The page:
Through CS, citizens can engage in science in different ways depending on their location and interests. In particular, with regard to the environment and biodiversity, modern problems are particularly complex with social and cultural dimensions. Thus, the contribution of citizens in finding and implementing solutions through CS is a very promising and powerful tool to address them while strengthening the bridge between science and society.
CS projects can provide massive data, spatially and temporally, something that would otherwise be impossible for researchers to do alone. With regard to biodiversity and the natural environment, the data collected through CS may relate to species emergence, alien species distribution, water quality control, etc. This information, among other things, is necessary for rapid and up-to-date decision-making in order to sustainably manage natural resources. In addition, CS projects also contribute to environmental awareness and enhance participants' environmental literacy, as they raise awareness of critical issues such as biodiversity loss. Finally, through CS projects, citizens can provide information that will be used to create problem-solving strategies that concern them. Indicatively, data on the appearance of alien species, according to EU Regulation 1143/2012, can be used to take measures related to the immediate detection of spread, but also to prevent their further spread.
The goal of iSea is to inform and raise awareness of citizens and local communities about the biodiversity of Greece through their involvement in its observation and recording. In addition, iSea collects data which, in cooperation with the competent bodies, utilizes for the study of endangered species, species indicators for the state of the natural environment, rare and alien species in order to preserve marine organisms and ecosystems through the implementation of actions for their protection.
3. Human and Aquatic Ecosystems
Water is a source of life for humanity and for the planet. Aquatic ecosystems are an integral part of human history for survival and evolution, shaping societies as we know them today. Human's relationship with aquatic ecosystems evolved through the years. Faced with the current environmental crisis, our relationship with aquatic ecosystems needs to be redefined. At iSea we believe that understanding these ecosystems will lead citizens, young and old, to make responsible decisions and actions to preserve them. By studying the human relationship with aquatic ecosystems and informing citizens about their value and the risks they face, we contribute to the sustainable utilization of the ecosystem services they provide us.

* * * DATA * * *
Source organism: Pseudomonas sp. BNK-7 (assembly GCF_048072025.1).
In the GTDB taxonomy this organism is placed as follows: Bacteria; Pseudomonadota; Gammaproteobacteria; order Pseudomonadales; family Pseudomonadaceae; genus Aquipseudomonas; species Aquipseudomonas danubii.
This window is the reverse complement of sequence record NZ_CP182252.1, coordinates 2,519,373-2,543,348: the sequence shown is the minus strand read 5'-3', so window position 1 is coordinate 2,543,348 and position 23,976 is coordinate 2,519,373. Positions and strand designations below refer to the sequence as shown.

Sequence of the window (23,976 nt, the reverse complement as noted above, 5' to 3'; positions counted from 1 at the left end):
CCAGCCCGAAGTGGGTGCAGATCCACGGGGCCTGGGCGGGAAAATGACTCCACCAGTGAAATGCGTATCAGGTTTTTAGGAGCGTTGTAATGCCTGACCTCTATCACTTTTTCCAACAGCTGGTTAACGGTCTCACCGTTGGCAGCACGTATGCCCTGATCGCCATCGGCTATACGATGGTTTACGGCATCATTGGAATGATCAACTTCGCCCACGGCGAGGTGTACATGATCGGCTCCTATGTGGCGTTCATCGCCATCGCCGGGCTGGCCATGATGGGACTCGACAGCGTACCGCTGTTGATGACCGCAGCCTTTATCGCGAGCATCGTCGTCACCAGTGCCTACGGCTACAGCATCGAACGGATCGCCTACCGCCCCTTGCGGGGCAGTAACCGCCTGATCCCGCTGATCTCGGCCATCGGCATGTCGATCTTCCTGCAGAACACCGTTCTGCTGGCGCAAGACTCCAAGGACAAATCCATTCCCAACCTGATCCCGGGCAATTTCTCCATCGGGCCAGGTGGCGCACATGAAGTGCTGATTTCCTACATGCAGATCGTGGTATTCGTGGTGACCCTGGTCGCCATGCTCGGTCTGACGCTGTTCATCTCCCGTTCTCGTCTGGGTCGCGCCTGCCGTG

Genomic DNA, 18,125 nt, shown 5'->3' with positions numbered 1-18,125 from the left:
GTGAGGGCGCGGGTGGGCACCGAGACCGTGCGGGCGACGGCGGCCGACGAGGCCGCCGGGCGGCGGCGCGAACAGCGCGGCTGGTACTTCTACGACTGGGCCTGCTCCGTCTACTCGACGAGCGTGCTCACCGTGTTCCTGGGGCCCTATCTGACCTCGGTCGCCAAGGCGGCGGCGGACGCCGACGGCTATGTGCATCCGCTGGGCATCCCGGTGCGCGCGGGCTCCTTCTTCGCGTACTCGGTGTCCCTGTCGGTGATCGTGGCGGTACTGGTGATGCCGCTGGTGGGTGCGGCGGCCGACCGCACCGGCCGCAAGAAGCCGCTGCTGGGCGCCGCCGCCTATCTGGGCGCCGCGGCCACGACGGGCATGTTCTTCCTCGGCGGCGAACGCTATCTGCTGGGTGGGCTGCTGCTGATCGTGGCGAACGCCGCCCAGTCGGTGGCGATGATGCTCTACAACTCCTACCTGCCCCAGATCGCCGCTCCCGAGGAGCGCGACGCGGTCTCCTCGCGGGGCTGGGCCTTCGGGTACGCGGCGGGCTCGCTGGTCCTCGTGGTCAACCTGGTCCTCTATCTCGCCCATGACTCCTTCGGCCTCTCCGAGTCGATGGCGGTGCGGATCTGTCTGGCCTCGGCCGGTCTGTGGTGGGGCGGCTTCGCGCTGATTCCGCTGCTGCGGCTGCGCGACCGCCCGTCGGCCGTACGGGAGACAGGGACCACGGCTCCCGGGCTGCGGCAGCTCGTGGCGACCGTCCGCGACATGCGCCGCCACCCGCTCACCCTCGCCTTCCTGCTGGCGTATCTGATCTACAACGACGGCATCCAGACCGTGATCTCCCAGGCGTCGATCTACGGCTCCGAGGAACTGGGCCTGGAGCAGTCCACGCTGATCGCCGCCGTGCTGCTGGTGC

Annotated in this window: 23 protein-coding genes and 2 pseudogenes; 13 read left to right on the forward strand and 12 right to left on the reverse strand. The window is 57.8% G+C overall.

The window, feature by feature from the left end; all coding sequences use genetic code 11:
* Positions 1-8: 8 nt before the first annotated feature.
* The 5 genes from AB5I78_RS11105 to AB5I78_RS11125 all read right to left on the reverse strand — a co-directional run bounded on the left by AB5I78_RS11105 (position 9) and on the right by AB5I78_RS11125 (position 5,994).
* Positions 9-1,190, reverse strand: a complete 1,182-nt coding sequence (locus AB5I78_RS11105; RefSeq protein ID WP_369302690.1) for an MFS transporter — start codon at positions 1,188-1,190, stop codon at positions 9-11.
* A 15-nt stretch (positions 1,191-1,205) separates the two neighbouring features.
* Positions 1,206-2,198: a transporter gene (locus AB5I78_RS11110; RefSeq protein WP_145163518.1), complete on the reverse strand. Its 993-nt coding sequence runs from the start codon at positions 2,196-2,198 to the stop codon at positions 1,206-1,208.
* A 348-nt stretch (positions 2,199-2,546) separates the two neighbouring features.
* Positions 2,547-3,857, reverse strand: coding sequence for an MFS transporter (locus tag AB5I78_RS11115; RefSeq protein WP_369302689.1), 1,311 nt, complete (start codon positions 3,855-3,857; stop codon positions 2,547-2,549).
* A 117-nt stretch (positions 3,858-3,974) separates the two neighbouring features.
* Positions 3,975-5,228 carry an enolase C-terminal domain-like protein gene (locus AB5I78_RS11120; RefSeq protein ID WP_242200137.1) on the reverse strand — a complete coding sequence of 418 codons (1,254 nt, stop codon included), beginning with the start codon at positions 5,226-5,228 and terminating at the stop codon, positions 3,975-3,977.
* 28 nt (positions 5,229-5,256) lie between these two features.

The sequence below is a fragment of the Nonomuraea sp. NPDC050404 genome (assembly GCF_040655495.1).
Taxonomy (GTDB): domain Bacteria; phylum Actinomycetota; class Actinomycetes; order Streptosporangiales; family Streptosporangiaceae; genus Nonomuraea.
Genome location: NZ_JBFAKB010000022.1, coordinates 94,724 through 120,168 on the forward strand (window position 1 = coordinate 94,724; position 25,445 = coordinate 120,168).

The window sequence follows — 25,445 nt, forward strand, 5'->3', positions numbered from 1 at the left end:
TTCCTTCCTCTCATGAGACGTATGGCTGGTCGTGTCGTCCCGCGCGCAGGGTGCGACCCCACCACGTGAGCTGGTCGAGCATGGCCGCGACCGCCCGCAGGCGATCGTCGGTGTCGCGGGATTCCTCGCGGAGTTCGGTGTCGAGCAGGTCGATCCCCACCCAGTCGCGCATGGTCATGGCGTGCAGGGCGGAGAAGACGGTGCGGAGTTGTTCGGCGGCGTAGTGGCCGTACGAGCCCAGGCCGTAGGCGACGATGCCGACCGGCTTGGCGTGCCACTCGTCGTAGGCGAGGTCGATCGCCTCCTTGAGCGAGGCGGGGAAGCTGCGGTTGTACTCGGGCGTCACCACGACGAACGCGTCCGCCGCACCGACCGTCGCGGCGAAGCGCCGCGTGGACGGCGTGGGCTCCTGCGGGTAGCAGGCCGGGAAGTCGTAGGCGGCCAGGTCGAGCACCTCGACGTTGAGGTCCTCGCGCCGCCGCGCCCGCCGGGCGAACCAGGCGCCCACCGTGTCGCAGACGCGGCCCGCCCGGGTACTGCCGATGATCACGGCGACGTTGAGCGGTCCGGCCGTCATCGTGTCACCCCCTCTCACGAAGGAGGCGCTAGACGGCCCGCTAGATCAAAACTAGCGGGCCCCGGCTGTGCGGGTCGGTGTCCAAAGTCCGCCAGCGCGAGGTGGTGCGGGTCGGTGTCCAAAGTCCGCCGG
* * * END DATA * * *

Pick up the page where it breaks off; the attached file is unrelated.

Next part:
4. Aquatic Litter
About 40% of the world's oceans are degraded by human activities including pollution from solid wastes. According to the United Nations Sustainable Development Goal 14 "Life on Water", by 2025 the aim is to prevent and reduce all forms of marine pollution, especially from land activities, but also to substantially reduce it through prevention, reduction, reuse and recycling. by 2030, according to Goal 12 "Responsible consumption and production".
Since 2008, according to the European Maritime Strategy Framework Directive (MSFD, 2008/56 / EC), Member States must take measures to achieve or maintain a good environmental status (GES) of marine waters. Good water quality is based on 11 quality descriptors, with descriptor 10 (D 10) relating to marine litter and stating that the goal of achieving good marine health is to prevent the entry of additional litter into marine ecosystems and the reduction of the total amount of waste in the marine environment. It also identifies research needs, priorities and strategies to support the implementation of descriptor 10 (D 10). A crucial part of the strategy is the improvement of knowledge and the conduction of research, for data collection regarding the abundance of plastics and microplastics in marine ecosystems.
iSea focuses on monitoring the concentration of litter and microplastics, identifying their abundance and potential sources of origin across the country in collaboration with scientific bodies and other entities. An additional goal of iSea is to inform target groups and local communities about the impact of aquatic litter, current policies around it, as well as good practices for waste prevention and reduction, through their education on the issue, but also through mobilization and active participation.